Elevator Chat: Rebecca Alban Hoffberger is founder, director and principal curator of the American Visionary Art Museum (AVAM)
Rebecca Alban Hoffberger is founder, director and principal curator of the American Visionary Art Museum (AVAM), which opened Thanksgiving weekend, 1995. AVAM is celebrating its 20th anniversary this month.
MSAC: When did you realize you were destined to make the arts your life’s journey?
Rebecca Hoffberger: As a child, my thoughts were so fast my motor mouth couldn't even keep up. I was drawn to creative and philosophic expressions in art and science as they wordlessly convey - via visual symbols and/or audio vibrations - uplifting, universal concepts. Art and physics, dance and music, all transcend mere words. At their best, they serve as conveyances of love and beauty, wisdom and delight, much like my favorite art - Nature itself.
Rebecca Alban Hoffberger, pictured with DeVon Smith’s “World First Robot Family,” courtesy of AVAM.
MSAC: Please explain how the American Visionary Art Museum came to be.
Rebecca Hoffberger: I had the idea for the museum as a whole egg, very much as it is today - not gradually conceived - back in 1984. I conceived of the museum as layered with good, hiring formerly homeless persons, erecting grand scale exterior mosaics with youth at-risk and incarcerated teens in an apprenticeship experience that became the largest in the U.S.
MSAC: AVAM gives voice to those people overlooked in life. How do you find the artists who exhibit in the visionary museum?
Rebecca Hoffberger: I am above all looking for people not looking to be “shown” - those whose joy is foremost in creating wonders for the sake of creating and expressing truth within, not for the need of being shown. My biggest sadness-guilt is I’ve never been able to keep up with the stacks of unsolicited portfolios sent to us from artists, their galleries, friends or family. I have ended up showing work that I received images of as much as 13 years before. In addition, having an umbrella of a yearly noble exhibition theme, instead of just presenting images, objects and personalities, has been a successful exhibition formula.
MSAC: Tell us about the “Seven Educational Goals” and how do they differ from traditional art education objectives?
Rebecca Hoffberger: I wrote them as fast as my pen would write. They have been adopted by educators the world over and became the founding mission statement for the wildly successful Lower East Side Girls' Club in NYC. They shift the understanding of a museum from mere rare object caretaker to a place that most highly prizes the healing and inspirational support for its visitors of all ages. We have never changed one word of the AVAM Seven Education Goals.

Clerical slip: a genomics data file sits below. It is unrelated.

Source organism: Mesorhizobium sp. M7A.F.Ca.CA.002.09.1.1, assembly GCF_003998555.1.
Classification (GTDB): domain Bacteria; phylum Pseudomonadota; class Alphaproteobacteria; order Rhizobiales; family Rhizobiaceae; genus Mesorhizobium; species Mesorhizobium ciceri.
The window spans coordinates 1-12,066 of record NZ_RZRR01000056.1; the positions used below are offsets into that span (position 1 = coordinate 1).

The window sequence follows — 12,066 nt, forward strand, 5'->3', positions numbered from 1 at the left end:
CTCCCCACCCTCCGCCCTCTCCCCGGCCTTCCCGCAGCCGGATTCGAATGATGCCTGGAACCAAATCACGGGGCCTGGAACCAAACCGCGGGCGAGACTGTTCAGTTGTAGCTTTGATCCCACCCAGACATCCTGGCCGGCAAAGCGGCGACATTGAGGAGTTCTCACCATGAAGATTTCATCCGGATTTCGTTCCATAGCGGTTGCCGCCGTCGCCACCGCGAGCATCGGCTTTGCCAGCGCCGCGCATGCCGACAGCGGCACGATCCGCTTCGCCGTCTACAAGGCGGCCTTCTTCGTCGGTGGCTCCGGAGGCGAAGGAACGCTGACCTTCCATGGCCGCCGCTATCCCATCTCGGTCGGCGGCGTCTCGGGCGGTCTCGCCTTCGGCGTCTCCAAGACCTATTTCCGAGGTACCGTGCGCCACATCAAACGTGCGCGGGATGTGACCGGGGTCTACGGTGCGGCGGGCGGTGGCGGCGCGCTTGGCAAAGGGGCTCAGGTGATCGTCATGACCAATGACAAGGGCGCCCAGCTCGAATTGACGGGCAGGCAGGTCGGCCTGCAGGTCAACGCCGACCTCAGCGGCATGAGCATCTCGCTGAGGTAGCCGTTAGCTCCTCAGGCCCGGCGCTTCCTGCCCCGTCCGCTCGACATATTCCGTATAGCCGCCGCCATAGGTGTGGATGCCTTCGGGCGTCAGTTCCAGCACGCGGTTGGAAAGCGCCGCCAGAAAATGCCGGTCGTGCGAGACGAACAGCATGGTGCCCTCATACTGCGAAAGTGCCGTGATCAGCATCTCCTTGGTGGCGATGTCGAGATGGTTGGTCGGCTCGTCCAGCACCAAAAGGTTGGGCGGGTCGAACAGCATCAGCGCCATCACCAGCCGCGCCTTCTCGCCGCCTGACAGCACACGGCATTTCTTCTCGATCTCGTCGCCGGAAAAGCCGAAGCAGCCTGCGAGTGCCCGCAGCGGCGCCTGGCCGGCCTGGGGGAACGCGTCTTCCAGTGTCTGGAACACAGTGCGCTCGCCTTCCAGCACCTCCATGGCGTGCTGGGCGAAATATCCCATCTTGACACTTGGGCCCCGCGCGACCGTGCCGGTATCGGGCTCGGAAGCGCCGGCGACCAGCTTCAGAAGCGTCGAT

MSAC: Congratulations on AVAM’s 20 years! Looking back, what are some of the highlights you recall along the way to today’s success and the upcoming gala celebration?
Rebecca Hoffberger: The highlight has to be the scale of joy AVAM has generated - so many art cognoscenti as well as those who normally dislike museums have claimed AVAM as their "all-time most favorite museum in the world." Bringing Archbishop Tutu to happy tears, our annual Kinetic Sculpture Race, twice on the cover of the Wall Street Journal, and all the international polymaths, engineers, scientists, poets, and Nobel Laureates who have partnered in public programs have been great personal highlights, kind of like heaven on earth.
MSAC: How did Flaming Lips front man Wayne Coyne become a part of the show?
Rebecca Hoffberger: My first Assistant Director, John Lewis, brought Wayne to tour with me a few years ago. Wayne is a majorly creative person who was nearly murdered in a robbery when he was a fry cook at a Long John Silver's. That trauma unleashed a torrent of joy and creativity and an appreciation for life unlike anything from his pre-mugging life. I love that alchemy like that is possible - that those among us can actually emerge better from something that could have also easily been our downfall.
A 1.1-acre "wonderland,” AVAM houses an outdoor movie theater seating 2,000; two sculpture gardens; craft classrooms; a 700 seat conference center; 67,000 square-feet in three historic and new construction buildings overlooking the Inner Harbor. AVAM is America’s official national museum/education center for self-taught, intuitive artistry.